Greetings. A few days ago, I learned of a remarkable discovery. In east-central Utah within the rock layers of the Cedar Mountain Formation, dated to the early Cretaceous Period about 135 million years ago (the same time and place where creatures like Utahraptor and Gastonia roamed the land), paleontologists discovered the fossilized remains of an Iguanodon-like plant-eating dinosaur. What was remarkable about this animal is that it had a prominent sail running down the middle of its back, similar in appearance to the African ornithopod dinosaur Ouranosaurus from the middle Cretaceous.
In 1997, Brooks B. Britt and Kenneth L. Stadtman made a remark within a short article within a dinosaur encyclopedia that a sail-backed iguanodontid had been discovered within the Yellow Cat Member of the Cedar Mountain Formation. Their exact words were as follows: “At least one iguanodontid genus is present in the fauna. It is characterized by tall neural spines similar to those of Ouranosaurus. The Dalton Wells ornithopod is large, with an estimated length of 8 meters” (Stadtman, Kenneth L. (1997), “Dalton Well Quarry”. In Currie, Philip J., and Padian, Kevin, eds., Encyclopedia of Dinosaurs. San Diego: Academic Press, 1997. Page 166). However, aside from this brief tantalizing mention, no further info was given.
Throughout the rest of the 1990s and into the 2000s, there were short references made within several scientific papers about this creature. However, no official name was applied to the animal and no description of the fossils was written up. This was partly because the fossils themselves were in a bad condition. At the site in Utah where the fossils were found, all of the bones of this animal were very badly damaged, shattered into hundreds of tiny pieces that all needed to be put back together one piece at a time. Not only that, but mixed in with the bones of this animal were also the smashed-up bones of several other dinosaur species. In total the paleontologists excavating the site uncovered about 5,000 pieces of bones belonging to several species, some of them being less than an inch big. Figuring out how to fit all of these pieces together, and deciding which particular bones belonged to which skeleton, was going to be a big job. As if all of that wasn’t bad enough, the matrix sediment that the bones were encased in was very tough and difficult to remove. All things considered, no wonder that over ten years have gone by and the animal still hadn’t been given a name yet. This delicate pains-taking work of putting not just one but several 135 million year old jigsaw puzzles back together would likely take not just years but decades to finish.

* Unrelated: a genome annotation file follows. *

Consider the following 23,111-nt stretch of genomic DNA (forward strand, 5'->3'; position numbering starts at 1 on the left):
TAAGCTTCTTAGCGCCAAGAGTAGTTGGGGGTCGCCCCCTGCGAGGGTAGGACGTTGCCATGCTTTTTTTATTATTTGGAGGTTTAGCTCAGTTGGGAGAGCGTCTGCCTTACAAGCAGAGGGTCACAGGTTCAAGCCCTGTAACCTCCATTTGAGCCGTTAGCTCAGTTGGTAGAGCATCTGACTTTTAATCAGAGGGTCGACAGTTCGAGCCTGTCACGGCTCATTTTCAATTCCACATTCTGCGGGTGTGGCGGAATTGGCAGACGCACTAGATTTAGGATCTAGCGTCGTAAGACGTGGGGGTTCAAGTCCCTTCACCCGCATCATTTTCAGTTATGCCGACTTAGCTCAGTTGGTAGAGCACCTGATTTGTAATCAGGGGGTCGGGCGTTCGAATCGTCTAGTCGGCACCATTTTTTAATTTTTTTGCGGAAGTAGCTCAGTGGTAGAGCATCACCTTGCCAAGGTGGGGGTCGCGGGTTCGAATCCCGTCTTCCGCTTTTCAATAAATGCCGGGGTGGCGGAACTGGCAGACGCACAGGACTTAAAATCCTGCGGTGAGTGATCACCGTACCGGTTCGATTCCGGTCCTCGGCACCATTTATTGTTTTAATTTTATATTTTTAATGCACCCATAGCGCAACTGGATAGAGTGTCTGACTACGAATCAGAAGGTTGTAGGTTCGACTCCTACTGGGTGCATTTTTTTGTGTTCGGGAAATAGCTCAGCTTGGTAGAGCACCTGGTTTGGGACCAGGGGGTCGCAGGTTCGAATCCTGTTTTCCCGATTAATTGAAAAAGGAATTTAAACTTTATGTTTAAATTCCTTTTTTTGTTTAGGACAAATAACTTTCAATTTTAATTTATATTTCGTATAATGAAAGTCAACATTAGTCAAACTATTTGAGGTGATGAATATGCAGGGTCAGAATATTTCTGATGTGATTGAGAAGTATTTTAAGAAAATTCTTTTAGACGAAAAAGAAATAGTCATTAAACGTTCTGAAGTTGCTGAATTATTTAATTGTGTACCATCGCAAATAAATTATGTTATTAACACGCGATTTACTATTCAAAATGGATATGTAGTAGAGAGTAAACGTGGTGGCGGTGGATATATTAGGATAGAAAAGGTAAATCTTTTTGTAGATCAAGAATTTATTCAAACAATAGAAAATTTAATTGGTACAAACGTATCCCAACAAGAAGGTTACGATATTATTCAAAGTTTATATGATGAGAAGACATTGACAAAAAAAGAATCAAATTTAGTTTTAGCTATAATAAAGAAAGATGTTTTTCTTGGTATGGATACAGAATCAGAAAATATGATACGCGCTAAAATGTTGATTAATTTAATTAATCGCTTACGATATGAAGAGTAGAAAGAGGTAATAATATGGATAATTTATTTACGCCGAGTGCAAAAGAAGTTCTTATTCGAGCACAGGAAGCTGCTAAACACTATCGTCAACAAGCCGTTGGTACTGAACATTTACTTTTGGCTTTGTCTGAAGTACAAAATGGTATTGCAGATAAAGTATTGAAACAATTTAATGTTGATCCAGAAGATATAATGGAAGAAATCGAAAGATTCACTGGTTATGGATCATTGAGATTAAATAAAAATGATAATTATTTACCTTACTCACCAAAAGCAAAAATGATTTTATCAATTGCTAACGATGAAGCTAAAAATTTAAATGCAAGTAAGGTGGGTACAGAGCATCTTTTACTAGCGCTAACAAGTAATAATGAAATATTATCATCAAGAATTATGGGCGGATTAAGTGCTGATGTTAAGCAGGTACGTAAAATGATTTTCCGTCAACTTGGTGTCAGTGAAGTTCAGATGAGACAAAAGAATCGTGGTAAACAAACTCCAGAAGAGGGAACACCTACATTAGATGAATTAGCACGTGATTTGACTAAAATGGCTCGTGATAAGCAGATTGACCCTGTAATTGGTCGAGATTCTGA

Although this animal’s existence had been known within the scientific community for over a decade, I myself had no idea that this remarkable animal existed until just a few days ago. Even so, it grabbed my attention and I became keenly interested in learning as much about this animal as I could. I even undertook writing my first official scientific research paper on this creature. However, when I made some inquiries to a professional paleontologist who had worked at the site where the bones were found, I was informed that the fossils of this animal were at that very moment undergoing a comprehensive analysis and description by another paleontologist…Oh well. C’est la vie.
What you see below is my artistic rendition of what I think this animal may have looked like based upon all of the evidence that I was able to collect so far. I had come up with a name for it, but I won’t post it here, as it is not an official name of a dinosaur, and I don’t want to muscle in on other people’s action. There are other people who are in the process of writing an official description of this animal right now, and they ought to be the ones to name it, not me.
© Jason R. Abdale (February 8, 2022).
Categories: Paleontology, Uncategorized
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